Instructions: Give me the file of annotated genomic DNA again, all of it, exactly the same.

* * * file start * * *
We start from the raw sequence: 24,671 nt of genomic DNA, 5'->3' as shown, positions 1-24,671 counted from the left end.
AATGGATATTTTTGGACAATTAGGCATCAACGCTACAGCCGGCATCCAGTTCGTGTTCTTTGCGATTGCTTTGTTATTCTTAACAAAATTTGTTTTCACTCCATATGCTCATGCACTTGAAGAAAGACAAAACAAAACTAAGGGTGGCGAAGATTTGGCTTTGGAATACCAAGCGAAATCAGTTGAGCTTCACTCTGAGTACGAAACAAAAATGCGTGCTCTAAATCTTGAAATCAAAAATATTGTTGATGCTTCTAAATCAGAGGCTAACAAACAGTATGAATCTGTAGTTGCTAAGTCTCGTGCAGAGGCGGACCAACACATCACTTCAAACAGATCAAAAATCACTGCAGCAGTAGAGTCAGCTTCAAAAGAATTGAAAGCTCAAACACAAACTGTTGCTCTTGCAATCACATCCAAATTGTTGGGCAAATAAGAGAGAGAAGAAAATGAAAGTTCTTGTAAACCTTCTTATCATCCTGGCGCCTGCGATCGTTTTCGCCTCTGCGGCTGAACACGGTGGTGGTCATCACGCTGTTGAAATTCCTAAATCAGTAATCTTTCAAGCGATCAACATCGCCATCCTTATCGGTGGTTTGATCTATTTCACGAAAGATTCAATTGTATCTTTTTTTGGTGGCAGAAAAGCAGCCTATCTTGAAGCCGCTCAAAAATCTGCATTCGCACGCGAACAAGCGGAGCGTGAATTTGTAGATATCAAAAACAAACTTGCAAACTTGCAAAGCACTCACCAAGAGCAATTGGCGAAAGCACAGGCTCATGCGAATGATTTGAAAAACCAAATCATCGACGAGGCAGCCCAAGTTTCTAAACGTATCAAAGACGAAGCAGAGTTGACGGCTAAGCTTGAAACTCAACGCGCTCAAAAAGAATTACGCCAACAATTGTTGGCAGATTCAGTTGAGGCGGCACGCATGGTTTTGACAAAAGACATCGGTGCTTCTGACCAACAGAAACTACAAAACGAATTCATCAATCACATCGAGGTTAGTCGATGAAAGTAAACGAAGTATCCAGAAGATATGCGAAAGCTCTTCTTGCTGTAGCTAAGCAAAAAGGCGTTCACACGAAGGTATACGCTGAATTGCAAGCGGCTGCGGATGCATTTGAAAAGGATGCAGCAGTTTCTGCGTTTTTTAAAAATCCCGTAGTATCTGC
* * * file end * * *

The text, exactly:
We start from the raw sequence: 24,671 nt of genomic DNA, 5'->3' as shown, positions 1-24,671 counted from the left end.
AATGGATATTTTTGGACAATTAGGCATCAACGCTACAGCCGGCATCCAGTTCGTGTTCTTTGCGATTGCTTTGTTATTCTTAACAAAATTTGTTTTCACTCCATATGCTCATGCACTTGAAGAAAGACAAAACAAAACTAAGGGTGGCGAAGATTTGGCTTTGGAATACCAAGCGAAATCAGTTGAGCTTCACTCTGAGTACGAAACAAAAATGCGTGCTCTAAATCTTGAAATCAAAAATATTGTTGATGCTTCTAAATCAGAGGCTAACAAACAGTATGAATCTGTAGTTGCTAAGTCTCGTGCAGAGGCGGACCAACACATCACTTCAAACAGATCAAAAATCACTGCAGCAGTAGAGTCAGCTTCAAAAGAATTGAAAGCTCAAACACAAACTGTTGCTCTTGCAATCACATCCAAATTGTTGGGCAAATAAGAGAGAGAAGAAAATGAAAGTTCTTGTAAACCTTCTTATCATCCTGGCGCCTGCGATCGTTTTCGCCTCTGCGGCTGAACACGGTGGTGGTCATCACGCTGTTGAAATTCCTAAATCAGTAATCTTTCAAGCGATCAACATCGCCATCCTTATCGGTGGTTTGATCTATTTCACGAAAGATTCAATTGTATCTTTTTTTGGTGGCAGAAAAGCAGCCTATCTTGAAGCCGCTCAAAAATCTGCATTCGCACGCGAACAAGCGGAGCGTGAATTTGTAGATATCAAAAACAAACTTGCAAACTTGCAAAGCACTCACCAAGAGCAATTGGCGAAAGCACAGGCTCATGCGAATGATTTGAAAAACCAAATCATCGACGAGGCAGCCCAAGTTTCTAAACGTATCAAAGACGAAGCAGAGTTGACGGCTAAGCTTGAAACTCAACGCGCTCAAAAAGAATTACGCCAACAATTGTTGGCAGATTCAGTTGAGGCGGCACGCATGGTTTTGACAAAAGACATCGGTGCTTCTGACCAACAGAAACTACAAAACGAATTCATCAATCACATCGAGGTTAGTCGATGAAAGTAAACGAAGTATCCAGAAGATATGCGAAAGCTCTTCTTGCTGTAGCTAAGCAAAAAGGCGTTCACACGAAGGTATACGCTGAATTGCAAGCGGCTGCGGATGCATTTGAAAAGGATGCAGCAGTTTCTGCGTTTTTTAAAAATCCCGTAGTATCTGC